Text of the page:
by thea marie
The ending to a poem I'd previously written about someone very dear to me.
|The fading light has been been extinguished, and she is now an eternal flame in my memories and in my heart.
I wrote this piece last year in November when I went home to be with my family after my grandmother fell gravely ill with pneumonia, which subsequently led to a heart attack. She was lying, so tiny and sick, in the Cardiac Intensive Care Unit, hooked to all these machines and monitors. There was an Intravenous Unit running fluids from bags over her head into a vein in one arm, while another tube drained the waste fluids from her body into a bag indiscreetly hanging at her bedside for all to see.
We had to spoon feed her, and she spent most of her time sleeping. Her hearing was failing, so even when she was awake; talking with her could be a trial for all of us. Glaucoma had robbed her of eyesight many years before, and the medications prescribed for her, slurred her attempts at communicating.
Despite her illnesses and all of her frailties, she still had her razor sharp mind. She was very much aware of what was going on, who we all were that were taking care of her in that room, and she knew why she was there in the hospital. In her waking moments, she would ask if someone had called this one of her few still-living friends or that one of her nieces or nephews to let them know where and how she was. Then she would rattle off to one of us the phone number from memory, complete with area code.
Born the oldest of six siblings, she was the last of her family to survive. My mother, age seventy-six, is her only child. Although we, my brothers and sister, and I all tried to help where we could, my mother has been her mother's chief caregiver for the past several years.
When my grandmother pulled through this last crisis, she spent a short time in rehab at a local nursing home before she was allowed to return to her own home. Then my mother essentially moved out her house and away from my father, to move in with my grandmother and care for her in her home. It was what she felt she had to do as her mother's child.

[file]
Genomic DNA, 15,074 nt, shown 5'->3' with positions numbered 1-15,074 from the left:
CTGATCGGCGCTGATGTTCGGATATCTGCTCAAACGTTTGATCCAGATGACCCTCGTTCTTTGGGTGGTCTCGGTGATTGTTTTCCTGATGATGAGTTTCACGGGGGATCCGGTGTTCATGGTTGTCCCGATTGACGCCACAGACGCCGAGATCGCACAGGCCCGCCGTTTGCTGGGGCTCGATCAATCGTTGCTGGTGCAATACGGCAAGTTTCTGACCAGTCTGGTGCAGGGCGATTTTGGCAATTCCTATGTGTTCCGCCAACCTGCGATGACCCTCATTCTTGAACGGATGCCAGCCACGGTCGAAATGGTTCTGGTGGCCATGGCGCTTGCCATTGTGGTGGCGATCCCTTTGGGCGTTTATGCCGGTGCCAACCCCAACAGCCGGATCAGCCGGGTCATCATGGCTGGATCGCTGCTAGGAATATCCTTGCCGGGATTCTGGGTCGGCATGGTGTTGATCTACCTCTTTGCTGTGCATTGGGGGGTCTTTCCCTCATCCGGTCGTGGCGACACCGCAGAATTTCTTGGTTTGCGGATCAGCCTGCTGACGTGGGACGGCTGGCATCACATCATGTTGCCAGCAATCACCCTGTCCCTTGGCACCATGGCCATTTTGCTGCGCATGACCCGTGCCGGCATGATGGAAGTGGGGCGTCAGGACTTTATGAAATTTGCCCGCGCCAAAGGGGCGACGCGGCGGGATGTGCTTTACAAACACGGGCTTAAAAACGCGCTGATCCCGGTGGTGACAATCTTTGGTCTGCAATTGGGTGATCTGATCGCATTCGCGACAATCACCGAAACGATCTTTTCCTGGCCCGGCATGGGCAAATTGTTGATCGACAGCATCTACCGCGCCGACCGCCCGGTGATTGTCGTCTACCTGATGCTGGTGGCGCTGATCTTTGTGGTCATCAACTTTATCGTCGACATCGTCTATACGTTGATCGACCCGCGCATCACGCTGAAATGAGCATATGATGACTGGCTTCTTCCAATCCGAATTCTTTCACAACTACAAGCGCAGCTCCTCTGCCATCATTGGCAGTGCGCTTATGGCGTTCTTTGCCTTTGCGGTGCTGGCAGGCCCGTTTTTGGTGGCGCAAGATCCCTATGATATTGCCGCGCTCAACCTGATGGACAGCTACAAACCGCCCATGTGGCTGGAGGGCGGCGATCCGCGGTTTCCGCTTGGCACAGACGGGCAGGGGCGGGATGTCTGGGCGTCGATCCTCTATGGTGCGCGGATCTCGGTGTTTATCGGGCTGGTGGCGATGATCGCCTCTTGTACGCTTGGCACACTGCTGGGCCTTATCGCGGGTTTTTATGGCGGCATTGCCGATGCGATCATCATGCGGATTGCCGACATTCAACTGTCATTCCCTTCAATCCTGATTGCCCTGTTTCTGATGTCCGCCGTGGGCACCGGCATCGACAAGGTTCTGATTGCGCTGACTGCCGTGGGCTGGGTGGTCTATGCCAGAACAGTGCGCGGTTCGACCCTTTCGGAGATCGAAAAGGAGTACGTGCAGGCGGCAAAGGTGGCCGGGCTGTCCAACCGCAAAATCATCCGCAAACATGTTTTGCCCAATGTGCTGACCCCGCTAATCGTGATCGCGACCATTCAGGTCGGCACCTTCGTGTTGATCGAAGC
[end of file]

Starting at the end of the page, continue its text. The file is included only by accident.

That house was a place my grandmother cherished. She had lived there for over fifty years, the last twenty-five of those years, by herself. Even though she was too sick and frail to be left alone, she refused to leave it. That home was hers. It was her. It was where she wanted to be until the end.
“God bless the child that’s got his own.” She used to tell me all the time.
That was how she lived her life. Thinking of that was what inspired me to write “Fading Light”. She never wanted to be a burden on anyone, and I worried how she felt about what the quality of her life had become.
On the afternoon of April 20, 2004, the fading light that was my grandmother was finally extinguished. As I wished for her that day last November, she was gently released while peacefully slumbering. I will miss her, but her presence will always be strongly felt within me.
“God bless the child that’s got his own.”
I have always tried to live by those words. At times it wasn’t easy. Every now and then, I’ve had to ask for help, but even at those times, I would hear her.
“Mama may have, Papa may have, but God bless the child that’s got his own.”
It is her legacy to me. Her spirit and her strength are what she leaves me. The many positive, funny memories are my inheritance from her. I know that she loved me, and that knowledge will sustain me until one day my light fades,is extinguished, and we are once again together.
Good night, Big Ma, I love you, too.
April 20, 2004